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Shepherd Center's Web-Based Learning Connections

Roxanne Pickett Hauber, Ph. D., R.N., Manager and Nurse Researcher of the Telerehabilitation to Support Assistive Technology program at the Shepherd Center in Atlanta, talks about the use of telerehabilitation applications to provide follow-up support to recently-discharged patients, their families and their health providers. Implications and benefits of telerehabilitation applications for individuals from rural communities are discussed.

NIDRR has provided leadership in redefining disability as "the product of an interaction between characteristics of the individual and characteristics of the natural, built, cultural and social environments" (Seelman, 2000). Within this new paradigm of disability one must consider:

  • What is in an environment?
  • Is it accessible and available to everyone?
  • And if not, how can it be modified so that it will be universally user-friendly?

The new cyber-environment lends itself to being modified, even customized to the user so that resources and services are readily accessible. For that reason, cyber-environments have tremendous potential for changing the world for people with disabilities (Vesmarovich, Hauber and Jones, 2000). The use of these advances in telecommunications technology to inform and educate has resulted in the emerging field of interactive health communication (IHC) (Hauber, Vesmarovich and Testani-Dufour, in press).

In 1999, Shepherd Center in conjunction with Georgia Institute of Technology and corporate partners, Bell South, Cyber-care, and Siemens, Inc. were awarded a matching funds grant from the U. S. Department of Commerce National Telecommunications and Information Administration to develop a Next Generation Internet (NGI) network in the metro-Atlanta area linking patients' homes and rehabilitation service providers. Georgia, in general, is a rural state with a few major areas of urban concentration. Primary care clinicians cover the state reasonably well, but rehabilitation expertise for people with brain and spinal cord injury is limited to the major urban areas (Stachura, 2001). Therefore, mechanisms that can empower individuals with related disabilities and their families living in rural areas are crucial to optimize long-term outcomes.

Part of this project included the development of a server database that included disability-specific health and wellness information addressing patients' specialized care needs. This information is used to deliver, over the network, "just-in-time" interactive, multi-media instruction and support to patients and caregivers. The materials provide easy access to essential information about specific health care routines, community resources, and topics related to moving beyond disability such as travel, healthy life styles, recreation, and return to work and school. These instructional and resource materials can be accessed in the home, at work, at public libraries, in small clinics and anywhere people have access to the Internet.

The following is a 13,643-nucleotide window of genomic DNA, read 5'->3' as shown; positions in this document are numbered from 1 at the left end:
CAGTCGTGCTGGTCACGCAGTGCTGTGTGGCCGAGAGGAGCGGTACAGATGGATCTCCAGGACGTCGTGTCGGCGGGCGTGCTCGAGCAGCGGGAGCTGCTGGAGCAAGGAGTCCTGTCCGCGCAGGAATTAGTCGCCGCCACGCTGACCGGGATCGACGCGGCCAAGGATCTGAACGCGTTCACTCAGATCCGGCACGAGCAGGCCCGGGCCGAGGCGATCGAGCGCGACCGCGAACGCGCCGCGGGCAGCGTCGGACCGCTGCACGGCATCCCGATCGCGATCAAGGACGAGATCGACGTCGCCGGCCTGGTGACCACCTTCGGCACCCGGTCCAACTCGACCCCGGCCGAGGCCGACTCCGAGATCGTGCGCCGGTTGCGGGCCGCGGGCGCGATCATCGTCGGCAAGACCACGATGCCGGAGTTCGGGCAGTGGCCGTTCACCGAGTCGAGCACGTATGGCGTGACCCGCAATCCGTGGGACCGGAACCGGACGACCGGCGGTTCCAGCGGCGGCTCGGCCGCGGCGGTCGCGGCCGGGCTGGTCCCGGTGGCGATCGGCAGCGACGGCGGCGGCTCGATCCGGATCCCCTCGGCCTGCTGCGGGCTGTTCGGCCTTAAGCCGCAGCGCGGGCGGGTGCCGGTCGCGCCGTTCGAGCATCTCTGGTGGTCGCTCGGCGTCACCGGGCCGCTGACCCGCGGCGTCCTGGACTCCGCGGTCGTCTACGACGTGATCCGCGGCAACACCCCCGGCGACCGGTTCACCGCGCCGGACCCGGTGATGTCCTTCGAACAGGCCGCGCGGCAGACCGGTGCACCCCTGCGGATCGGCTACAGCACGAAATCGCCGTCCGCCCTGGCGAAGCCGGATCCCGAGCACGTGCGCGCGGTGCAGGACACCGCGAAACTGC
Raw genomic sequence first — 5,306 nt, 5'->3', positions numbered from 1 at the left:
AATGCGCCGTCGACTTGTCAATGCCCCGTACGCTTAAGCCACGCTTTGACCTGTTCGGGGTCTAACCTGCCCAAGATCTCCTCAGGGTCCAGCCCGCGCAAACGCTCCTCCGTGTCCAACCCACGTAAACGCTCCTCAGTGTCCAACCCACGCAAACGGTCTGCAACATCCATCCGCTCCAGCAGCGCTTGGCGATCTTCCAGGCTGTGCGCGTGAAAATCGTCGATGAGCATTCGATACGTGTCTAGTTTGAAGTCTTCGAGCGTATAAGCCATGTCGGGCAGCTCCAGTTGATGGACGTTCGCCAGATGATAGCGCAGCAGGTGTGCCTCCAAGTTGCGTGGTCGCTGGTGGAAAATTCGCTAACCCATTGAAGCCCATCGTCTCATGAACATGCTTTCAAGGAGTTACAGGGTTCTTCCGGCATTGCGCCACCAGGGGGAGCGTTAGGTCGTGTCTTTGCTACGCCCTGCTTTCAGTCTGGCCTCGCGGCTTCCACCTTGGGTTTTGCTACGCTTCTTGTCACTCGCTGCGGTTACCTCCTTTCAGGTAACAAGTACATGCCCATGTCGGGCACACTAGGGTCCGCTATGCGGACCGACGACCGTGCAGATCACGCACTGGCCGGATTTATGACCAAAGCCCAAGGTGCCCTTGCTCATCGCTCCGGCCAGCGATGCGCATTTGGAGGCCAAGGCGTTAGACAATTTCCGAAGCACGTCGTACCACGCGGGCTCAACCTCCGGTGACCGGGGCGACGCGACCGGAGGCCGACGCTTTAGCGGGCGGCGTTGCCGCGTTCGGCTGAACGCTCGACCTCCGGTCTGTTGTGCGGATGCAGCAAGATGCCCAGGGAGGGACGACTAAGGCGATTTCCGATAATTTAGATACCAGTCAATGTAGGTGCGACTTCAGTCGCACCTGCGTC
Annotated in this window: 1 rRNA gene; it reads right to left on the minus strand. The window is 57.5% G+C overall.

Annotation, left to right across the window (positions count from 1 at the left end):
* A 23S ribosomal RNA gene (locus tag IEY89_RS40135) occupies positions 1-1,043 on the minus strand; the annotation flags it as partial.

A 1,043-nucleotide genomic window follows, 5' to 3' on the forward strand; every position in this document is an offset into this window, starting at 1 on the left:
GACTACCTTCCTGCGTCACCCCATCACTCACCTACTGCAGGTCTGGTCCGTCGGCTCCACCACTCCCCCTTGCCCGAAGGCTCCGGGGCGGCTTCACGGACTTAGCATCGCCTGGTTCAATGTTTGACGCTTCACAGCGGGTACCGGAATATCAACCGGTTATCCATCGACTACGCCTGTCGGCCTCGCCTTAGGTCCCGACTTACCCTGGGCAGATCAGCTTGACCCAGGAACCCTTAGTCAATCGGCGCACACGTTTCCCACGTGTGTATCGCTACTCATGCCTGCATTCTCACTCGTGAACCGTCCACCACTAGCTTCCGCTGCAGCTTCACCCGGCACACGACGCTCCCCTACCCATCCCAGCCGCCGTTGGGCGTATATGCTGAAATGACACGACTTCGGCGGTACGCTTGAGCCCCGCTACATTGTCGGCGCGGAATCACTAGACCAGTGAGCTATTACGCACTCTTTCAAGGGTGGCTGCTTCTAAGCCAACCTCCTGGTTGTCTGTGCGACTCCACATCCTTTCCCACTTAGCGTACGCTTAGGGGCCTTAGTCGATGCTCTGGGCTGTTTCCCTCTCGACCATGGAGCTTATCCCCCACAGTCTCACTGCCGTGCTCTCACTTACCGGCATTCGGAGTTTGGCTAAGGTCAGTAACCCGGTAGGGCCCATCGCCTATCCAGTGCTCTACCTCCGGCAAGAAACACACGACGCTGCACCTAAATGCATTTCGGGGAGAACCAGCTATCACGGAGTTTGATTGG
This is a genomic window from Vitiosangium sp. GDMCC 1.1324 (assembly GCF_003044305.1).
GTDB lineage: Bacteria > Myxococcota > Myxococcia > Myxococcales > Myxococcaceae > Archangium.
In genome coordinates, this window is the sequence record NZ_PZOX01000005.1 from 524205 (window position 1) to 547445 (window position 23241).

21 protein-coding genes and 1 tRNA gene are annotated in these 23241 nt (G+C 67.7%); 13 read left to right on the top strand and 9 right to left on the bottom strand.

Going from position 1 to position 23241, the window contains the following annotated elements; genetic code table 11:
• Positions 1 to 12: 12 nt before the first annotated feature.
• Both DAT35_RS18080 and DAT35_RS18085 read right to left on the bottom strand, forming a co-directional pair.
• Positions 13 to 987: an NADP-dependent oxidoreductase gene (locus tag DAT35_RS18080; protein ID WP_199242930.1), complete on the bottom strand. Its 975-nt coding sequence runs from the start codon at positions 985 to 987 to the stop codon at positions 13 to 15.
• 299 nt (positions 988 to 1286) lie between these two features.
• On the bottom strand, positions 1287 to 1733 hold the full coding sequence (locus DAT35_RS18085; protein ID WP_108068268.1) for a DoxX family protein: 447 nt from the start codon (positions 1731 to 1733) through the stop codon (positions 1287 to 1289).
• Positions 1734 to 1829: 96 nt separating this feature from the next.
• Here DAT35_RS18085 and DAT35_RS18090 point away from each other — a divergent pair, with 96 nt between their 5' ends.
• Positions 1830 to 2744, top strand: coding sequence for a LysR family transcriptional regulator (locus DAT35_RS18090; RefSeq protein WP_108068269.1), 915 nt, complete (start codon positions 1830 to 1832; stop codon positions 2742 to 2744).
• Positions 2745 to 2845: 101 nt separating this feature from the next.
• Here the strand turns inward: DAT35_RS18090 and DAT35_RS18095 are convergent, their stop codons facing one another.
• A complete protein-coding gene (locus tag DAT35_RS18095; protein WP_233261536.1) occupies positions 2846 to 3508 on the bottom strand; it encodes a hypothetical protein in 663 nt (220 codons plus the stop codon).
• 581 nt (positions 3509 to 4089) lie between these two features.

Prior to beginning this endeavor, a three-year retrospective survey of Shepherd patients was conducted to find out what percentage of our clients has access to computers and the Internet. Findings indicated that 73% of individuals surveyed had access to and used computers and 68% had access to the Internet (Hauber et al., in press). The survey also asked participants what types of health-related information they had found on the Internet that was useful, and what kinds of things they had not been able to find, but would like to have access to on the Internet. In addition, a consumer group made up of former Shepherd patients was initially brought together to discuss the kinds of information, resources, etc. they would find useful. Guidelines from the Science Panel on Interactive Communication and Health (1999) were used as the materials were developed.

All patients who receive rehabilitation services at Shepherd and their families are instructed on how to access and use the materials while they are in in-patient rehabilitation. To access this material go to Shepherd's website http://www.shepherd.org/ ; Select My Vital Connections, choose Patient Pages, and then click on Preview Page.


Author Notes:

Roxanne Pickett Hauber,
Ph.D., RN, CNRN
       Manager and Nurse Researcher

       Telerehabilitation to Support
       Assistive Technology

Shepherd Center
       2020 Peachtree Road NW
       Atlanta, Georgia 30309-1402
       Telephone: 404-350-7498
       Email: roxanne_hauber@shepherd.org
 

Telerehabilitation Program


References:

Hauber, R. P., Vesmarovich, S., & Testani-Dufour, L. (in press). The use of computers and the Internet as a source of health information for people with disabilities. Rehabilitation Nursing.

Science Panel on Interactive Communication and Health. (1999). Wired for health and well-being-the emergence of interactive health communication. Washington D.C.: U.S. Department of Health and Human Services, Office of Public Health and Science.

Seelman, K. D. (2000). Science and technology: Is disability a missing factor? Colin McLaurin Distinguished Lecture sponsored by Sunrise Medical, RESNA, Orland, FL. July 1, 2000.

Stachura, M. E. (2001). The Georgia state-wide telemedicine network: some lessons learned. Journal of Telemedicine and Telecare. 7(suppl.2) 62.

Vesmarovich, S. H., Hauber, R. P., & Jones, M. L. (2000). Using telecommunication technologies to change the world for people with disabilities related to catastrophic neurological impairment. Cyberpsychology and Behavior. 3(6) 925.


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